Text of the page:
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PLACERVILLE, CALIFORNIA
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The balancing act: Guns and funerals

By
From page A4 | October 02, 2013 |

About 15 years ago the Balancing Act did a column or two on the relationship of guns to crime. Even today, 15 years after the publishing of the definitive book on the subject by Professor John R. Lott Jr., “More Guns, Less Crime,” the mantra of the mainstream media continues to be that “more guns mean more deaths and that fewer guns, therefore mean fewer deaths.”

Lott examined violent crimes in jurisdictions that require the issuance of concealed weapon permits to citizens of good character as opposed to states like California which severely limit the issuance of concealed weapon permits. Lott found that as the issuing of CCW (carry concealed weapon) rose in a state, violent crime was reduced proportionally. A result the anti-freedom, anti-gun folks couldn’t believe. So they attacked the author and the study although the data is valid and incontrovertible.

A new Harvard Journal of Law & Public Policy article by Don B. Kates and Gary Mauser should really get the big bazookas of the anti-gunners blazing with its conclusions. The study compared murder rates and gun ownership of European countries and the findings are exactly the opposite of what the anti-Second Amendment advocates would want you to believe: The more gun ownership in a society, the lower the murder rate. It is that simple.

When you look at the numbers, it is the only conclusion that can be drawn. Take Luxembourg where there is no gun ownership, zip, zero, nada. In 2002, the latest data available for the study, the murder rate was 9.01 per 100,000 of population. In Germany where the gun ownership is 30,000 guns per 100,000 of population, the murder rate is 0.93 or almost 10 times lower than a disarmed Luxembourg.

The country with the highest murder rate of any industrialized nation is Russia, which because of its history as a police state where only the police had guns is three times higher than the United States and that ratio is increasing. From the latest data, the Russian suicide rate is four times higher than the U.S. In Russia there are only 4,000 guns per 100,000 people and the murder rate is 20.54. The highest rate of gun ownership in neighboring Finland is 39,000 guns per 100,000 people. Finland’s murder rate is 1.98, or more than 10 times lower than Russia. Norway has a gun ownership of 36,000 per 100,000 and the murder rate is 0.81.

The study said when England banned guns in the late 1990s and hundreds of thousands of guns were confiscated from the law-abiding populace, the violent crime rate skyrocketed, becoming the highest in all of Europe, far exceeding even the United States and became one of the developed world’s most violence-ridden nations.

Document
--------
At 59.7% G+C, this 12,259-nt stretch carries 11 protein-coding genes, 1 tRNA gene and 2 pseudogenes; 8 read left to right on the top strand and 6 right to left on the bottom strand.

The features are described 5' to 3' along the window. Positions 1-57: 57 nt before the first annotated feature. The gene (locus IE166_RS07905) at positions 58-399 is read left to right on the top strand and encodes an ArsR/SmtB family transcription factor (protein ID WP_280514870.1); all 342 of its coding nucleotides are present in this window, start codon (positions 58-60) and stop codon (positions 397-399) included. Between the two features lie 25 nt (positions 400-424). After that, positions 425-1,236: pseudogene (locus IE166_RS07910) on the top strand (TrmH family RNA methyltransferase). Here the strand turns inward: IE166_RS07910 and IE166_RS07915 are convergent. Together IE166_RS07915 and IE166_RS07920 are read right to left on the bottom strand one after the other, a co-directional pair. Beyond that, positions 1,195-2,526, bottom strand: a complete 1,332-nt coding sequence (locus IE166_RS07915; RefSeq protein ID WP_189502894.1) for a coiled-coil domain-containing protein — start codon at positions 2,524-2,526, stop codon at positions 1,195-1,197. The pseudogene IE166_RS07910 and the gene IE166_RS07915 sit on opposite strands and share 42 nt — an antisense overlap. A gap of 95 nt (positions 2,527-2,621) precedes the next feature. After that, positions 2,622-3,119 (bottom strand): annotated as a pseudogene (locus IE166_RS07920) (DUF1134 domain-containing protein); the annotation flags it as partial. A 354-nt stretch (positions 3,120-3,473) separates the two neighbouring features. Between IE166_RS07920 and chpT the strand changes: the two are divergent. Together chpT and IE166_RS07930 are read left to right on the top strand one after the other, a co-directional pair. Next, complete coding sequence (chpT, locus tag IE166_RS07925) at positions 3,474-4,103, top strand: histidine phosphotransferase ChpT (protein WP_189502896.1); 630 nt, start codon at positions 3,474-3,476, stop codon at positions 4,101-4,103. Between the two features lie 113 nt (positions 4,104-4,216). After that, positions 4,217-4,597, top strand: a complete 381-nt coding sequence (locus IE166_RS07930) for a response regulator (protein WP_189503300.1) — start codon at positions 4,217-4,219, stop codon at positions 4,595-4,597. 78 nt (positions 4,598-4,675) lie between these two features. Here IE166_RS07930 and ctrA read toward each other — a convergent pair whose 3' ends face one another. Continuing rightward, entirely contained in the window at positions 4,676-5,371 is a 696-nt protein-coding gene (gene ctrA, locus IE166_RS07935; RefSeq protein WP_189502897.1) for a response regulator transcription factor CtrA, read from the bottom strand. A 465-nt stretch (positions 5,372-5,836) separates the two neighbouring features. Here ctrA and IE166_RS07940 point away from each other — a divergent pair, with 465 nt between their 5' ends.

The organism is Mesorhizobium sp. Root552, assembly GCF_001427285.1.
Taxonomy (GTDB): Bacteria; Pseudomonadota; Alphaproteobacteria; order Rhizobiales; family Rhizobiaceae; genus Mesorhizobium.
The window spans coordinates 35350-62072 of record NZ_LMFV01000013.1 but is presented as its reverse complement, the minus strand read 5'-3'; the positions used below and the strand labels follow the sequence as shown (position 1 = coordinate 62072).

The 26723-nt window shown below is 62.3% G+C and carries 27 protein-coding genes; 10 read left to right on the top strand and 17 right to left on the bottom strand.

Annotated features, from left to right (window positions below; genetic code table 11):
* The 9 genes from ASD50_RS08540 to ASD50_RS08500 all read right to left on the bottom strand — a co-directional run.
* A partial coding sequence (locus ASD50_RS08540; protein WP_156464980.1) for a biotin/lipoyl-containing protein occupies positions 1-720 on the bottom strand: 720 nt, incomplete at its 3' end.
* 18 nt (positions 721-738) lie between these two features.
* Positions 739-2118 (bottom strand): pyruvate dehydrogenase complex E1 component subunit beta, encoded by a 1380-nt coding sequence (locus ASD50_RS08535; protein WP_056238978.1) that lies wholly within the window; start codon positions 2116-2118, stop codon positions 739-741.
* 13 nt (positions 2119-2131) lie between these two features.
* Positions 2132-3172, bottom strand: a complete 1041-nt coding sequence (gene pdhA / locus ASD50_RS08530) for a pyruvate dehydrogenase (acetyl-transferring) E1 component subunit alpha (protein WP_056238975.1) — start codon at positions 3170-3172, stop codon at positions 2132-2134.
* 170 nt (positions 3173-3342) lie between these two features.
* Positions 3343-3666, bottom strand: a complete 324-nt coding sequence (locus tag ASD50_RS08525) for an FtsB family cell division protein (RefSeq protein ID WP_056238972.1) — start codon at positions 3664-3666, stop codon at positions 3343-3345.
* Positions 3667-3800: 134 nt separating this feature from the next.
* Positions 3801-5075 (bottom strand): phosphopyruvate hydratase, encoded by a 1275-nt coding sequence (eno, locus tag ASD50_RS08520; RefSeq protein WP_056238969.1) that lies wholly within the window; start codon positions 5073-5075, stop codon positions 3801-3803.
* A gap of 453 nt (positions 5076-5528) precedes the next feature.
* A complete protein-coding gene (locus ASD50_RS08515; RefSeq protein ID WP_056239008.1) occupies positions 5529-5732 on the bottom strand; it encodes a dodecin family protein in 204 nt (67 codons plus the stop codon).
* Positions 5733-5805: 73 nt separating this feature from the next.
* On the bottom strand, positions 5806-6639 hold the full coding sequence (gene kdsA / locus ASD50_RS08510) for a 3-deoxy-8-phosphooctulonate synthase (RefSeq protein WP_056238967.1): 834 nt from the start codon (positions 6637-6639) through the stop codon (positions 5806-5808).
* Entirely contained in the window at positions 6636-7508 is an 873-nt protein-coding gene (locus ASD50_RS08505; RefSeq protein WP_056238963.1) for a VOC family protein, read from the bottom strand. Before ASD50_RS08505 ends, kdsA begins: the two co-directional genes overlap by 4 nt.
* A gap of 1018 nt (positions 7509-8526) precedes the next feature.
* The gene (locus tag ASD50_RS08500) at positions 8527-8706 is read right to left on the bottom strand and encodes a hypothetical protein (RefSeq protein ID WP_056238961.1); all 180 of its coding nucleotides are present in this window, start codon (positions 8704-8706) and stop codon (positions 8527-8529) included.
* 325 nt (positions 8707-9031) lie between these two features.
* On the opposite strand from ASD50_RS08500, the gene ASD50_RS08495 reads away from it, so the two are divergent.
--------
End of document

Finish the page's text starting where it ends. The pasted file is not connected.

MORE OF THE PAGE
Study after study show that there is no significant association between gun ownership levels and the homicide rate (Kleck, 1997 and Killias, 2001).

How do the liars figure? Look at a Brady Law claim by anti-Second Amenders that it has modestly reduced firearm suicides. What they don’t tell you that there was a corresponding increase of suicides by other methods. And that is important. As the data shows, the murder rate in the U.S. is half of the murder rates of many countries where gun murder is much rarer. But other forms of murder are much higher (stabbing, strangling or beating).

Kates and Mauser show that murder and suicide are caused by “social, economic or cultural factors, not the prevalence of some form of deadly mechanism.” Data demonstrates that U.S. jurisdictions with the highest violent crime rates are precisely those jurisdictions with the most stringent gun control laws. That same data follows in other countries. Can you say Chicago?

A chart in the study shows that in Belarus, a country that bans guns, has a murder rate five times higher than neighboring Poland, while gun-banned Russia has a murder rate double that of Belarus. Luxembourg which has no gun ownership has a murder rate from six to 10 times than that of its three neighbors. Russia, which bans guns, has a murder rate 25 times that of its neighbor Norway, which has the highest gun ownership in Europe.

What is most fascinating is that nations with violence problems have the most gun control, which only makes matters worse.  And that is what this article says. It doesn’t say that more gun ownership means more murders or violent crime and less gun ownership means less murders and violent crime. It says the opposite: “If firearms availability does matter, the data consistently show that the way it matters is that more guns equals LESS violent crime.”

Larry Weitzman is a resident of Rescue. 

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